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26 of 27 people found the following review helpful
on 25 November 2005
Supertramp have never left the playlists on some US FM stations, and if you listen to this collection, it's easy to understand why. Like Steely Dan, they combine intelligent lyrics with excellent musicianship, and merit repeated listenings. They haven't always received critical acclaim, but hopefully this re-release, which includes all their greatest songs, will put that right. The critics aren't often right anyway. Take a listen and make your own mind up.
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4 of 4 people found the following review helpful
VINE VOICEon 8 January 2008
Supertramp were in some ways an enigma. Clearly capable of listenable pop songs, they also chose to deliver weighty and occasionally pompous tracks worthy of the prog rock era.

More to the point, they were capable of catchy, exciting and memorable songs with an edge but chose on occasions to repeat lazy 50s pastiche ballads which certainly does appeal to the soft rock/MoR community, even if that was not their natural home. When inspired, as on the Crime of the Century and Breakfast in America albums, Supertramp were capable of producing an amazingly high and consistent standard of music.

This collection provides examples of both, though it suffers slightly from the usual greatest hits syndrome, whereby tracks are selected because somebody deems them to be essential, not because they are the best (we might otherwise have had Hide in Your Shell and Asylum from CotC!) Make allowances for some so-so early work and the fact that the later material is lacking something after Roger Hodgson had gone solo (whatever became of his career?), and what is left?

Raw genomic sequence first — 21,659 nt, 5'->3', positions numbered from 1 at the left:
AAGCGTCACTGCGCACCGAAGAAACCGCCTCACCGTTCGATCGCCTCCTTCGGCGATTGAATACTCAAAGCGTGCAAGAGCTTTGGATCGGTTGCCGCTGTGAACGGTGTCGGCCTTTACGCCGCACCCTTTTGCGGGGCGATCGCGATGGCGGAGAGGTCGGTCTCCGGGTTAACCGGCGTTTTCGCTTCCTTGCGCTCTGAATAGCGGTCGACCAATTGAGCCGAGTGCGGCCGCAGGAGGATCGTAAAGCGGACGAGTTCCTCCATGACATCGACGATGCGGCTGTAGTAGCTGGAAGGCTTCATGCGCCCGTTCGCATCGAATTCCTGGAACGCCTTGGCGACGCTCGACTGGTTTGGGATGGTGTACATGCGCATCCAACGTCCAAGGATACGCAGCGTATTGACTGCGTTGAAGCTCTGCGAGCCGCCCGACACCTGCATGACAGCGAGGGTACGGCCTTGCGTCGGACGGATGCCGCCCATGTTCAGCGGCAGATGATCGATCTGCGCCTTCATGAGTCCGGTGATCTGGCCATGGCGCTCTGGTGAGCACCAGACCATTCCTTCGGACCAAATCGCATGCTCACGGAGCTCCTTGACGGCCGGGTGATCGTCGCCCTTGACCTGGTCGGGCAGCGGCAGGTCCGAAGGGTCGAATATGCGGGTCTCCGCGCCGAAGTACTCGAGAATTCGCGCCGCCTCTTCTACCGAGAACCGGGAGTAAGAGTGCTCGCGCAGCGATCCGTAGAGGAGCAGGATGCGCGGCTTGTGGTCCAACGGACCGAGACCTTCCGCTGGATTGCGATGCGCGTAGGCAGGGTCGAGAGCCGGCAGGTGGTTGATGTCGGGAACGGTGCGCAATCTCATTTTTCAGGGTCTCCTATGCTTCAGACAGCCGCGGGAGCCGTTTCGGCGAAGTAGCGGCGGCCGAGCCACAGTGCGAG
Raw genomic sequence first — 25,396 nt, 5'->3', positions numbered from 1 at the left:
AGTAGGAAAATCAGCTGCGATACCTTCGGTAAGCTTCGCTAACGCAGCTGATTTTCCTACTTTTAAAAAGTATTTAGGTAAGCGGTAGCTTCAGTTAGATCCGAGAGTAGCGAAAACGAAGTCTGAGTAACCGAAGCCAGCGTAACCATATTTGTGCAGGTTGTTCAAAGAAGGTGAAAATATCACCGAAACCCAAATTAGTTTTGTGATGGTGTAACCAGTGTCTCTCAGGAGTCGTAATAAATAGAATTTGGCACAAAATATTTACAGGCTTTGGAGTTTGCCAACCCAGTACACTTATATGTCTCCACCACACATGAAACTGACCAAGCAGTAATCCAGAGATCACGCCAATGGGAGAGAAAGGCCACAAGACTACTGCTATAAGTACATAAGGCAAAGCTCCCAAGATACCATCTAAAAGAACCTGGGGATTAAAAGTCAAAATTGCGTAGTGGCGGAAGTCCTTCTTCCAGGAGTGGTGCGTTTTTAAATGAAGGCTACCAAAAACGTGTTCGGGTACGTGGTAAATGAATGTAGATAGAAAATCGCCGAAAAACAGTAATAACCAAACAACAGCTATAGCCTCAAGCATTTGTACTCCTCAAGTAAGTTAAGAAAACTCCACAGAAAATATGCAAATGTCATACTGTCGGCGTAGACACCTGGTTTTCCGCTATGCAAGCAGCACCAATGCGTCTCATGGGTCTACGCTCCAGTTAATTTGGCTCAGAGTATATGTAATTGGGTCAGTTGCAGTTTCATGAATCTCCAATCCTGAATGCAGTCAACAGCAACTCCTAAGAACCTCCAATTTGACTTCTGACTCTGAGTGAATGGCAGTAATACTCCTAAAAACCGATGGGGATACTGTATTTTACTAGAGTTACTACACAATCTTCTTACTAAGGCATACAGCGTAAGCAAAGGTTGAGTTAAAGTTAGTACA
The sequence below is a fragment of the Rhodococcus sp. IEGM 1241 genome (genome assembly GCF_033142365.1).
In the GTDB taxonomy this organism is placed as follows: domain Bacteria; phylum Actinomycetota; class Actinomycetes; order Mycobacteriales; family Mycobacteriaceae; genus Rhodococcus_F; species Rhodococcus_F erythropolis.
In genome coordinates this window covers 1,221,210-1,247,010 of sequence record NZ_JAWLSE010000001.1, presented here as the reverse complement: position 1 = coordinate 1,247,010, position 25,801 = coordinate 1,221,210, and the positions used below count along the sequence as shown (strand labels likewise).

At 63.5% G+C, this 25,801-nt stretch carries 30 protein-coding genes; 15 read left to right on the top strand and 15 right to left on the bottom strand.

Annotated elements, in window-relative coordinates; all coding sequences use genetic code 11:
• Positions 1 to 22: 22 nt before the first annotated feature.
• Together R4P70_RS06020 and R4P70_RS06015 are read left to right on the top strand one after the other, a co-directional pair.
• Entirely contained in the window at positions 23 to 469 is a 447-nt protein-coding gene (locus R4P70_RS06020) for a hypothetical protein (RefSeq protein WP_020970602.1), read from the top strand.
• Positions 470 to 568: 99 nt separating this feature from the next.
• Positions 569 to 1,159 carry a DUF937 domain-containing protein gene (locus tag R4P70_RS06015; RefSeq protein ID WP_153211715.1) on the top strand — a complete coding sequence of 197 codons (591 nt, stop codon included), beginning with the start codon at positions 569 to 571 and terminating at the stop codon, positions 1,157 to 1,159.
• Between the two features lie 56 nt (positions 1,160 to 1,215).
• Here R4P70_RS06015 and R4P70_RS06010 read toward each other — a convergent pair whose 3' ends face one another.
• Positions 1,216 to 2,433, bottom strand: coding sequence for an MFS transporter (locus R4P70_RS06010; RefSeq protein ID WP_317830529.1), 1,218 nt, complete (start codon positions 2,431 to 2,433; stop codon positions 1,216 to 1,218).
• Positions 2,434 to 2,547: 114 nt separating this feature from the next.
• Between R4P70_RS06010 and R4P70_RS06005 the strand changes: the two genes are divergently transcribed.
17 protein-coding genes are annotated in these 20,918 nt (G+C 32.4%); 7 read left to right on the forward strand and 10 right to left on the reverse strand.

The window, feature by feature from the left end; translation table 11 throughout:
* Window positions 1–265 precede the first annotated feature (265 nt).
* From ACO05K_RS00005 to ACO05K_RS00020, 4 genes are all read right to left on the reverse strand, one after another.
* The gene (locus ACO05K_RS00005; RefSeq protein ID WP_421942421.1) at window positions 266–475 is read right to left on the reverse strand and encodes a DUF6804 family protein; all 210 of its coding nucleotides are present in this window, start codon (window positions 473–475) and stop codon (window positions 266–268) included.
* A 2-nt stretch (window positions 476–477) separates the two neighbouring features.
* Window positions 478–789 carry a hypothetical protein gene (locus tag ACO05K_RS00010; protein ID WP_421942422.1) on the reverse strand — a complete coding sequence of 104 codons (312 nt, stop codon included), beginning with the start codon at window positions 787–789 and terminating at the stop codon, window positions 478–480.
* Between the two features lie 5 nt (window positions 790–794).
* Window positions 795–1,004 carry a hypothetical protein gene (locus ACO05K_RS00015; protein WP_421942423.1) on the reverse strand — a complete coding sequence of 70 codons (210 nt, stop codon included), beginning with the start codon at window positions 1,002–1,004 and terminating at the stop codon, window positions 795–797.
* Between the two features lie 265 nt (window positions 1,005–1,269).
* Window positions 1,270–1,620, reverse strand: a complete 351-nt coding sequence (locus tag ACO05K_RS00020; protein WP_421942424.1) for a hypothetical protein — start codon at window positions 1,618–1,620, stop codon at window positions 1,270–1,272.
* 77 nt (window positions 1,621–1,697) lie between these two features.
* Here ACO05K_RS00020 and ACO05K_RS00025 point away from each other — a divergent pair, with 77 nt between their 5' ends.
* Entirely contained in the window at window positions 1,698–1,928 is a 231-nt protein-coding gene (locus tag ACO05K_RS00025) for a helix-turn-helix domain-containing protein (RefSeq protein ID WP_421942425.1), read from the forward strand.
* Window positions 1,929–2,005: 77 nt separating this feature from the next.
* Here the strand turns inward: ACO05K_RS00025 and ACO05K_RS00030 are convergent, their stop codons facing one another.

The downside is tuneful throwaway numbers like My Kind of Lady and It's Raining Again, not to mention some early material but look harder and you'll unearth some real gems. Crime of the Century is still the prophetic masterpiece it ever was (a green song years before the term was coined?), driven by a Rick Davies piano, soaring sax from Anthony Heliwell and billowing strings. Look also at some lesser-known works - the jazz-funk of Cannonball and a magnificent extended live version of Another Man's Woman, for example. Within this lavish 2 CD set is a first-rate single CD collection fighting to get out - and that would have been worth the full 5 stars!
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17 of 18 people found the following review helpful
on 15 February 2007
Although this is undoubtedly an excellent compilation, just a word of warning for audiophiles - the quality of this CD (2) is not as good as as the originals and certainly not as good as the relatively recent "remastered" versions of the original albums. Buy it to play in the car, sure, but not on a really good hi-fi system.

It's worth noting that there is some uncertainty over whether or not this is a "remastered" CD at all. It certainly does not promote itself, or list itself as "remastered" but in the very small print in the CD notes it says mastered in 2005. Personally I wouldn't want to claim this was a remastered disc!
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17 of 19 people found the following review helpful
VINE VOICEon 19 December 2005
One of the most respected bands in the history of modern music, Supertramp, now have out a double retrospective CD which spans over more than 30 years of the bands career.
Digitally remastered and compiled by the band's Rick Davies, "Retrospectacle - The Supertramp Anthology" includes not only the bands greatest and best-known recordings, but it also marks the CD debuts of two rarities: 1974 non-album single tracks "Land Ho" and "Summer Romance".
Also featured are the huge smash hit singles "The Logical Song", "Goodbye Stranger", "Take The Long Way Home", "Dreamer" and "Give A Little Bit". With "Retrospectacle - The Supertramp Anthology", the best of the entire career of Supertramp is heard for the first time in one package. There have been complilations of Supertramp before but this is easily the best.
Supertramp always had their own unique sound and this may be why these tracks have stood the test of time well.